Getting your period has traditionally been deemed the first step into your womanhood. For pre-teen girls who are comparing training bra sizes, carrying a pad or tampon may be a sign of having finally made it; at least in a tangible “there’s proof every month” kind of way.
The association between womanhood and menstruation isn’t shed once other physical or mental changes begin to occur; if anything, the association strengthens. An article in The Atlantic is asking why.
“I feel like there’s a lot of things that make me feel like a woman and my period isn’t one of them,” said Kristin Vincenzo, a public-relations professional, to The Atlantic writer, Alana Massey.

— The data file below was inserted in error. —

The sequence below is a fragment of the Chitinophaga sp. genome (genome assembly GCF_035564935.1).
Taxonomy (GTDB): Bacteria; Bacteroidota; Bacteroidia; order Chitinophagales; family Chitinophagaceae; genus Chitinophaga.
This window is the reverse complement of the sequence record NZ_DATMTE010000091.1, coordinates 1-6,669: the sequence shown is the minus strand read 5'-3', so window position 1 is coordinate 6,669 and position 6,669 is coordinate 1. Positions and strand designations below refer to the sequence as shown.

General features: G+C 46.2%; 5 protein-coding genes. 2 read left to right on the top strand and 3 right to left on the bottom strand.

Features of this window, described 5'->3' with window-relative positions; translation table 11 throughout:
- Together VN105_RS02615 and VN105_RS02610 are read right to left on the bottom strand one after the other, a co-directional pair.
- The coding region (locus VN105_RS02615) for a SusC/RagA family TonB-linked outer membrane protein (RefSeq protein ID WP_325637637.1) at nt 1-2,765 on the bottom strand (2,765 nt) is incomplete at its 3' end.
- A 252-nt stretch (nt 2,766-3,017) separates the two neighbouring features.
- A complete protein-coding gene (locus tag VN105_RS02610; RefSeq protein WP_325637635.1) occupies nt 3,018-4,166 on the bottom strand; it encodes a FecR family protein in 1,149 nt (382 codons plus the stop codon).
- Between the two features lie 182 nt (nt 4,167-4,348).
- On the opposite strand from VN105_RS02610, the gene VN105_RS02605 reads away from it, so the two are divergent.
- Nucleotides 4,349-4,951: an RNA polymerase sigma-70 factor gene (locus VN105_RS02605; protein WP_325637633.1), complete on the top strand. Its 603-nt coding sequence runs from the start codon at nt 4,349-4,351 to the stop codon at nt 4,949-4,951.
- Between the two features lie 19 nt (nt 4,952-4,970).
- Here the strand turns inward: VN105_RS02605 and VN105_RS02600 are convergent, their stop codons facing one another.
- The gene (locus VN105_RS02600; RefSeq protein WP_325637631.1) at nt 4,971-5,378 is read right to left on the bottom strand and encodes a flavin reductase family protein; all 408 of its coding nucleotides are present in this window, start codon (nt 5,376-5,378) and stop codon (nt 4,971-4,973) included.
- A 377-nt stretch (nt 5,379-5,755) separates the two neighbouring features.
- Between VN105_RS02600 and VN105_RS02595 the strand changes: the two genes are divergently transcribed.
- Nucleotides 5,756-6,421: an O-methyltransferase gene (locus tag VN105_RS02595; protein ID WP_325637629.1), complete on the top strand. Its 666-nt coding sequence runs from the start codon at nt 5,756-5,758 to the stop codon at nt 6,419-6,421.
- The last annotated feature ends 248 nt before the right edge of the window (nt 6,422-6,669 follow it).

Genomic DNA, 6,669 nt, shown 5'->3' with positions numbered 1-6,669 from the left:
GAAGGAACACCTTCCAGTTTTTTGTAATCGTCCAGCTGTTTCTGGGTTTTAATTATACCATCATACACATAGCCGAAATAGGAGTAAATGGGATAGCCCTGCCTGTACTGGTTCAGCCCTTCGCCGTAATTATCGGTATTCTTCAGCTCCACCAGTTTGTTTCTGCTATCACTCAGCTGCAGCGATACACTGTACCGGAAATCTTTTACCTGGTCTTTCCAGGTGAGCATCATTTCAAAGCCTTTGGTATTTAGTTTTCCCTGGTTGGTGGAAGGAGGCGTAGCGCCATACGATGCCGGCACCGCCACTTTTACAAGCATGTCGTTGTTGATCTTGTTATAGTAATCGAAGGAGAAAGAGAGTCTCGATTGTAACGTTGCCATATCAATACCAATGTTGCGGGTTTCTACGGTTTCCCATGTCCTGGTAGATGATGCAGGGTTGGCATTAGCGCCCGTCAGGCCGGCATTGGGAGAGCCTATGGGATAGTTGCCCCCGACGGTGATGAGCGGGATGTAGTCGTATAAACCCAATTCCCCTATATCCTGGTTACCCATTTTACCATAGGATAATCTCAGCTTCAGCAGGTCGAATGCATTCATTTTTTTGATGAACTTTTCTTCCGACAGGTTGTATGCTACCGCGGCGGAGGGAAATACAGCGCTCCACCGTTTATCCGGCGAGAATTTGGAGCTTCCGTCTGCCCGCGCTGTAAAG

The health story was inspired by the criticism and incredulity Masey experiences in her day-to-day life when she explains that her last period was May 2012 by choice. She has a Mirena IUD implanted, which is an intra-uterine device intended for birth control or to alleviate the effects of menstruation.
Throughout the piece, one very important concept is highlighted — there are no known side effects to a woman choosing a form of birth control to regulate or stop her period. It’s ultimately a decision that should be treated as a case-by-case, person-by-person life choice.
Cover image courtesy of Shutterstock.